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November 12, 2018

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When I was 10, Stan's Soapbox was my favorite part of any Marvel comic. Slang! Sarcasm! Self-deprecating-humor! Hyperbole! it was a revelation.

Ave atque vale.

You go Stan.

It continues to amaze me how the Marvel Cinematic Universe continues to (mostly) kick-a$$ at the box office. Between that, the Star Wars reboot, and all the Superhero TV shows, it's like the golden age for SciFi tweens.

Meanwhile I'm bald.

To save me from going thru the comments, when was 10 years old joel?

I was a Marvel fan during the Bronze Age of comics, when they were 25¢, which seemed like a sweet spot, and gave up with they went to 40¢. I attribute my fast reading speed to a combination of comic books and stinginess, I would get to the rack and read thru a comic book before the clerk could go back to chase me away. Been poised to get a subscription to Marvel unlimited, but will probably wait for a bit longer. While Stan Lee was still a presence, it seemed to be a little less than in the 12 and 15¢ days.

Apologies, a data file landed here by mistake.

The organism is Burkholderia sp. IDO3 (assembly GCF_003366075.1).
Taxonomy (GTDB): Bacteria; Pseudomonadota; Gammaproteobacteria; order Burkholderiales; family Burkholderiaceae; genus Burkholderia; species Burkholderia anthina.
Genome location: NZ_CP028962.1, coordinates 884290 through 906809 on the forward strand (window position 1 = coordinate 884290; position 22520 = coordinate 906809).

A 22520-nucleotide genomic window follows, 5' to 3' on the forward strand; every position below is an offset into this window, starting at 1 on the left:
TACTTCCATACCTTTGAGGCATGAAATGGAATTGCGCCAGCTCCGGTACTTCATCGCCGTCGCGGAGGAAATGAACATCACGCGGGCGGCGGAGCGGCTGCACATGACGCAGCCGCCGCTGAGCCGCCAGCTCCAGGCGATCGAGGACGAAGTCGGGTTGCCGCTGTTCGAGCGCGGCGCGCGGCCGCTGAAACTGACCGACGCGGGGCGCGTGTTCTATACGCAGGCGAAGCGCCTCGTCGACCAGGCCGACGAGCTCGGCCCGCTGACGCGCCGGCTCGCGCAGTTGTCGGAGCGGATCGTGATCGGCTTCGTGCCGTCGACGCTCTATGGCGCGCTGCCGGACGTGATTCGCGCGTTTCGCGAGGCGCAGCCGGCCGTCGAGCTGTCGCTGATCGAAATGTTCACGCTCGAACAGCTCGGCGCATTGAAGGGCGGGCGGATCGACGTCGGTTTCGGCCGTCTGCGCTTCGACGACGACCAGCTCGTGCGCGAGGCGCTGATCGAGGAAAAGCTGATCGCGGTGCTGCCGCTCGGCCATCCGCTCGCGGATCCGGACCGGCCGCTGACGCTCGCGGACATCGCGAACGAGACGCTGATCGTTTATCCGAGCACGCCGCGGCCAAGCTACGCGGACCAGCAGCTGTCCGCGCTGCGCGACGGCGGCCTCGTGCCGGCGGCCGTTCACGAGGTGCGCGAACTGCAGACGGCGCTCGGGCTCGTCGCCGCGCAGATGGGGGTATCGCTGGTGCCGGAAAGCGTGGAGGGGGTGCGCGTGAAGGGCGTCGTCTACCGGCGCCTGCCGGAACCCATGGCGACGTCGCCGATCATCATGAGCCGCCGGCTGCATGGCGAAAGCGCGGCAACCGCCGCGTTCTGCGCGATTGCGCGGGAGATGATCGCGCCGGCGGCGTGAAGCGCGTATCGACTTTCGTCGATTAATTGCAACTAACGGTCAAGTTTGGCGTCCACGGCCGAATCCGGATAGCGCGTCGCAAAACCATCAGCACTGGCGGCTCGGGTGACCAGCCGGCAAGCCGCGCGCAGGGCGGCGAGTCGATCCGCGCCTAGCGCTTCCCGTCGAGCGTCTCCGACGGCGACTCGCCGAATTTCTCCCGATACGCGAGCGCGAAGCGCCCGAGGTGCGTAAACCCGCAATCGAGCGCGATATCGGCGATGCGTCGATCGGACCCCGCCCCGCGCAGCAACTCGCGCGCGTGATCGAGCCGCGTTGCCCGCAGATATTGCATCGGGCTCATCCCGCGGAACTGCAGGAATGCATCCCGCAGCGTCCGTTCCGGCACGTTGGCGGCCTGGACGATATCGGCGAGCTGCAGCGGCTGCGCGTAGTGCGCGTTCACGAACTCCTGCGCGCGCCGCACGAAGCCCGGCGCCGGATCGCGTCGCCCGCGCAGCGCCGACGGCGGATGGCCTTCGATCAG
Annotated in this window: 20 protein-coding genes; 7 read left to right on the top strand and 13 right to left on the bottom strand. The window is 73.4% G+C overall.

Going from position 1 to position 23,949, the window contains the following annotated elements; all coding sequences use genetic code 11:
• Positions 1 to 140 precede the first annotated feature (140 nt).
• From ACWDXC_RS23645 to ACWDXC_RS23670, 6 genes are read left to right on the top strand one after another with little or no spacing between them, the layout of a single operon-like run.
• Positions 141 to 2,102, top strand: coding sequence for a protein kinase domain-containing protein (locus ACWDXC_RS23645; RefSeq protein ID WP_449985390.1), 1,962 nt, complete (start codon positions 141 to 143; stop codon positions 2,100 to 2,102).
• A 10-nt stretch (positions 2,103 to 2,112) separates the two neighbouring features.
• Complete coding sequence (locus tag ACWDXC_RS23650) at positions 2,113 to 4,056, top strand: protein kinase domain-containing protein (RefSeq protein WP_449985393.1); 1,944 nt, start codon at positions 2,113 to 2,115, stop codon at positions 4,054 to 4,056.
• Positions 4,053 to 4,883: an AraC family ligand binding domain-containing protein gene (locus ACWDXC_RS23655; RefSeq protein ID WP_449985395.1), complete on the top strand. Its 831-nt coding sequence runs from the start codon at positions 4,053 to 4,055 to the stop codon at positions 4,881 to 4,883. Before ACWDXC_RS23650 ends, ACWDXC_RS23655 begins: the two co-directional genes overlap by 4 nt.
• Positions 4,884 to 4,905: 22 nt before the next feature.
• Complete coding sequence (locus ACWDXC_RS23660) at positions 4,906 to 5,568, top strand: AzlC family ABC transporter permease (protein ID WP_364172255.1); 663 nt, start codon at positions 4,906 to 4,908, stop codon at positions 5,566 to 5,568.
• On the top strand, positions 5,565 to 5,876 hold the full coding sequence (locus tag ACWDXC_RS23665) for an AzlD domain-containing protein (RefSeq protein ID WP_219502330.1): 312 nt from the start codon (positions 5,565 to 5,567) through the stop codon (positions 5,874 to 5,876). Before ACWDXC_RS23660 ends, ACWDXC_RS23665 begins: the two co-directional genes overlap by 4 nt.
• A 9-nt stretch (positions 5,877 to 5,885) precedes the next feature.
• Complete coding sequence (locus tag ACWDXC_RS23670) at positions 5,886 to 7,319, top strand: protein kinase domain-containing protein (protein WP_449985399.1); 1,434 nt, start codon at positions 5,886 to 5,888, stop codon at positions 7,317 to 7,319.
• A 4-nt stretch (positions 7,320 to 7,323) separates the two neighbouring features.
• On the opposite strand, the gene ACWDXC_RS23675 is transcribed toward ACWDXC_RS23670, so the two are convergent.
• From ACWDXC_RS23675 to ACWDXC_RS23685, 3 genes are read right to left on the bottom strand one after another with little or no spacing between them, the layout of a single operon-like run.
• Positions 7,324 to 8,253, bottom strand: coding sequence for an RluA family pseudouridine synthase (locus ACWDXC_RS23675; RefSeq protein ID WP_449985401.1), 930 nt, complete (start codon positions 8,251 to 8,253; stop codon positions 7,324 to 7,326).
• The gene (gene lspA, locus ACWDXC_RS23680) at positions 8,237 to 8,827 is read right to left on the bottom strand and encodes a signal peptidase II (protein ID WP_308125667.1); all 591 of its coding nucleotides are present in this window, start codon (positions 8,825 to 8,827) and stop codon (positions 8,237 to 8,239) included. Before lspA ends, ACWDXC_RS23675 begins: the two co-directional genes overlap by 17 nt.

I was a Silver Age guy, and let me tell you, when they jumped from 10¢ to 12¢, it was painful. On topic, Marvel was a revelation after the DC characters and writing at the time.

> When was 10

1963

Fantastic Four and Iron Man
and then the introduction of Spider Man,
a _teen_age_ superhero with *angst*,
just when I was old enough to think
teenagers were cool.

when they jumped from 10¢ to 12¢

I'm sorry to say that I rarely ever bought one: I often read the entire rack while loitering at the Clifton's supermarket magazine display, sometimes for hours.

A year or so later, I used my paper-route money to subscribe to Al Gaines's MAD Magazine, and learned to spell axolotl. Was a subscriber for years, probably until high school.

I have often said, in complete seriousness, that Stan Lee was the most influential moral philosopher of our time.

"Stan Lee, who died yesterday at age 95, is a topic that attracts obsessive nerds. Nerdery inspires a hunger to have a deeper, more complicated opinion than the standard one non-obsessives might have. In Lee's case that normal opinion is probably best expressed as 'Stan Lee was awesome, the prime driving force of the wonderful Marvel Comics universe, which has understandably brought joy to millions in comic books and now in our most popular motion pictures.'"
Why Stan Lee's Flaws Were Part of His Virtues: Less creator than editor, pathetic company man, purveyor of childish nonsense? No amount of next-level quasi-sophisticated Stan Lee critique can avoid the proper conclusion: He was the Man.

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